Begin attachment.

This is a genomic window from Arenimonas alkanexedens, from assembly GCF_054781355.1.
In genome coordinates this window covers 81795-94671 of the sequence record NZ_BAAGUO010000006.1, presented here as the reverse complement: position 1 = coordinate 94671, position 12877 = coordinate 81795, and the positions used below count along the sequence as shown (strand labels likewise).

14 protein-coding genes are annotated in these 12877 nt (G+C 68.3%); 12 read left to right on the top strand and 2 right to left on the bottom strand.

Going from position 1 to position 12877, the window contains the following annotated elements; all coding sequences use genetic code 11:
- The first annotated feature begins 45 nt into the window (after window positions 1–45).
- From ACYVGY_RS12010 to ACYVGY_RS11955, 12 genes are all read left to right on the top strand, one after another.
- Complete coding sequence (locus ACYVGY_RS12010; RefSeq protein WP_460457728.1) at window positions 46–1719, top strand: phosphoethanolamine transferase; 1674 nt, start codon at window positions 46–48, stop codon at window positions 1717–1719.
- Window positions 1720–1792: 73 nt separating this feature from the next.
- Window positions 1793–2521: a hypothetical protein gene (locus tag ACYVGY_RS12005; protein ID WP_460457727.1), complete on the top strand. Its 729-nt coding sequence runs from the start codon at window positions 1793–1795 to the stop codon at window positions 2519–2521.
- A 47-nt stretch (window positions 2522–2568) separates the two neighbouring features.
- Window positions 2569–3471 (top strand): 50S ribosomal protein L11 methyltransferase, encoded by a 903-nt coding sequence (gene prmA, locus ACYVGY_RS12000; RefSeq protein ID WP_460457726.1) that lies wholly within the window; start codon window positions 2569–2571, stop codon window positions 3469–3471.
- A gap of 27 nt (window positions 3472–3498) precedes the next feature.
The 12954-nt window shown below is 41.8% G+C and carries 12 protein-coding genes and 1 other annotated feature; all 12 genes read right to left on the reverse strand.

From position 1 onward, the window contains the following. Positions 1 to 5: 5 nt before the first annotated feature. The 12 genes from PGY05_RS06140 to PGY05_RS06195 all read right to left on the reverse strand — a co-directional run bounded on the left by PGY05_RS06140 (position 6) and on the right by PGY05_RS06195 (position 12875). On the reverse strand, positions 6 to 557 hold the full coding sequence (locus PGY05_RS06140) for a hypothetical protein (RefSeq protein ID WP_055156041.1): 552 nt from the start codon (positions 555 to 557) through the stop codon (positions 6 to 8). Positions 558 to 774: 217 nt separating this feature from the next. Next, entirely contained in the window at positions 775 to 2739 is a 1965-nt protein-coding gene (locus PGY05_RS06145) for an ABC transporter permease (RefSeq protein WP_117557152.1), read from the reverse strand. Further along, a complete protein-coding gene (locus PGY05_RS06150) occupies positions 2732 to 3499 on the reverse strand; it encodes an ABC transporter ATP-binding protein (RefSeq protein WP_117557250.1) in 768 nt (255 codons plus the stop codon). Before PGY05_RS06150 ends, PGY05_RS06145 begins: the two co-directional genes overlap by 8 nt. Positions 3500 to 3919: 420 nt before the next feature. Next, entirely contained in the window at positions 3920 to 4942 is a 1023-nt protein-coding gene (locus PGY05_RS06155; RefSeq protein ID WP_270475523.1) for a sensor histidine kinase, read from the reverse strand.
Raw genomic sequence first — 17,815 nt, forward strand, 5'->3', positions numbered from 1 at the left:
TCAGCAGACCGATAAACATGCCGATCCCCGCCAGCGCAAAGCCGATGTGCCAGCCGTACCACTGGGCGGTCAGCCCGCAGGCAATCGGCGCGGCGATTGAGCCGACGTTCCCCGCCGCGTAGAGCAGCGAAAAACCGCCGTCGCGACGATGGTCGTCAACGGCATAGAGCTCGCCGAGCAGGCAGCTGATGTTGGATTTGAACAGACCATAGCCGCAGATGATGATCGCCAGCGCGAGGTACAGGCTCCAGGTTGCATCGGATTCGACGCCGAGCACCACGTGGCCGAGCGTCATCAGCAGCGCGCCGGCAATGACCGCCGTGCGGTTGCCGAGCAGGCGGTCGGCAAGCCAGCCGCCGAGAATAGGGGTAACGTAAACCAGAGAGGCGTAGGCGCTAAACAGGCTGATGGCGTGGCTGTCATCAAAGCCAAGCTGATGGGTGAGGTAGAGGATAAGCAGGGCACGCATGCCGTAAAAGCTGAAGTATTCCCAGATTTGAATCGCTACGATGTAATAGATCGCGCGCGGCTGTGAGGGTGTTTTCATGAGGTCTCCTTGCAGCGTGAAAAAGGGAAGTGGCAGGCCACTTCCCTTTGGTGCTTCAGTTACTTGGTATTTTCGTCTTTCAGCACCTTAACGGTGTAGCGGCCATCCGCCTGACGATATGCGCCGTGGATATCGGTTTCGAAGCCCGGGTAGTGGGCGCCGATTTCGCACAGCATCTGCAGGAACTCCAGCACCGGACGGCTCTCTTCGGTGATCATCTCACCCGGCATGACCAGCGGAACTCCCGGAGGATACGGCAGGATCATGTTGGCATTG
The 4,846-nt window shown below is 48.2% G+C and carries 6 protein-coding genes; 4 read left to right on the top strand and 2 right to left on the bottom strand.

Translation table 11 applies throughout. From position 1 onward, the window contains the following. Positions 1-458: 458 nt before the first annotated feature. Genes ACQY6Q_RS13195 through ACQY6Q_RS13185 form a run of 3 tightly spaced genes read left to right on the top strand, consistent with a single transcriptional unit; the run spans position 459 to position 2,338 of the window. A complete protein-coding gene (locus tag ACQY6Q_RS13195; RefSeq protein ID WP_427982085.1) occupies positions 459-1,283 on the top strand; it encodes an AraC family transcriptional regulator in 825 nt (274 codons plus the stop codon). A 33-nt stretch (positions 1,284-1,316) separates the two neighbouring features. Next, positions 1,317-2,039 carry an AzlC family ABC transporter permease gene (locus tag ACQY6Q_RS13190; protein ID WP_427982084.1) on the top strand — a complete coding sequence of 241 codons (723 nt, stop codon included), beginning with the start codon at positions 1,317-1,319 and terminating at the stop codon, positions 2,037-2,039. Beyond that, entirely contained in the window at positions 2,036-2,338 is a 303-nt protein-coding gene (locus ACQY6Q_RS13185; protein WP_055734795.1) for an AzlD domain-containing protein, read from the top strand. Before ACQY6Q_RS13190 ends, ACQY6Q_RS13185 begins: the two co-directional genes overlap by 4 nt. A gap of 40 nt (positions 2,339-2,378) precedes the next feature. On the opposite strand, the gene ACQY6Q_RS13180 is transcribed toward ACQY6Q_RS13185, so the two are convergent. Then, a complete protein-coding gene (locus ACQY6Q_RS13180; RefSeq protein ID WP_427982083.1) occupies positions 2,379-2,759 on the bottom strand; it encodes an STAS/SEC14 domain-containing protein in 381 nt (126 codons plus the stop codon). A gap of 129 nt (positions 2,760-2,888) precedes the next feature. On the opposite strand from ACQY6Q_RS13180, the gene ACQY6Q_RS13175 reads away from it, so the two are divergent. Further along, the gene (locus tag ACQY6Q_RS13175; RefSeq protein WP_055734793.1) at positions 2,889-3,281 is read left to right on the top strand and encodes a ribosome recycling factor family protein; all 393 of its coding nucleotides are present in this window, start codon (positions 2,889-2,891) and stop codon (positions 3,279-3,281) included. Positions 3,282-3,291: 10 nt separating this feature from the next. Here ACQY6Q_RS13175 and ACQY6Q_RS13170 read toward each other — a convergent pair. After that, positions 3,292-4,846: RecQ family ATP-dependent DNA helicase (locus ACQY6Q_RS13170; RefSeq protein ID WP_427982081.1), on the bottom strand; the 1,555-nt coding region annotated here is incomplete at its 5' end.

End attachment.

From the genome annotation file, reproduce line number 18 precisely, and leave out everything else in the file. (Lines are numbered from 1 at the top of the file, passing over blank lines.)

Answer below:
Translation table 11 applies throughout. From position 1 onward, the window contains the following. Positions 1-458: 458 nt before the first annotated feature. Genes ACQY6Q_RS13195 through ACQY6Q_RS13185 form a run of 3 tightly spaced genes read left to right on the top strand, consistent with a single transcriptional unit; the run spans position 459 to position 2,338 of the window. A complete protein-coding gene (locus tag ACQY6Q_RS13195; RefSeq protein ID WP_427982085.1) occupies positions 459-1,283 on the top strand; it encodes an AraC family transcriptional regulator in 825 nt (274 codons plus the stop codon). A 33-nt stretch (positions 1,284-1,316) separates the two neighbouring features. Next, positions 1,317-2,039 carry an AzlC family ABC transporter permease gene (locus tag ACQY6Q_RS13190; protein ID WP_427982084.1) on the top strand — a complete coding sequence of 241 codons (723 nt, stop codon included), beginning with the start codon at positions 1,317-1,319 and terminating at the stop codon, positions 2,037-2,039. Beyond that, entirely contained in the window at positions 2,036-2,338 is a 303-nt protein-coding gene (locus ACQY6Q_RS13185; protein WP_055734795.1) for an AzlD domain-containing protein, read from the top strand. Before ACQY6Q_RS13190 ends, ACQY6Q_RS13185 begins: the two co-directional genes overlap by 4 nt. A gap of 40 nt (positions 2,339-2,378) precedes the next feature. On the opposite strand, the gene ACQY6Q_RS13180 is transcribed toward ACQY6Q_RS13185, so the two are convergent. Then, a complete protein-coding gene (locus ACQY6Q_RS13180; RefSeq protein ID WP_427982083.1) occupies positions 2,379-2,759 on the bottom strand; it encodes an STAS/SEC14 domain-containing protein in 381 nt (126 codons plus the stop codon). A gap of 129 nt (positions 2,760-2,888) precedes the next feature. On the opposite strand from ACQY6Q_RS13180, the gene ACQY6Q_RS13175 reads away from it, so the two are divergent. Further along, the gene (locus tag ACQY6Q_RS13175; RefSeq protein WP_055734793.1) at positions 2,889-3,281 is read left to right on the top strand and encodes a ribosome recycling factor family protein; all 393 of its coding nucleotides are present in this window, start codon (positions 2,889-2,891) and stop codon (positions 3,279-3,281) included. Positions 3,282-3,291: 10 nt separating this feature from the next. Here ACQY6Q_RS13175 and ACQY6Q_RS13170 read toward each other — a convergent pair. After that, positions 3,292-4,846: RecQ family ATP-dependent DNA helicase (locus ACQY6Q_RS13170; RefSeq protein ID WP_427982081.1), on the bottom strand; the 1,555-nt coding region annotated here is incomplete at its 5' end.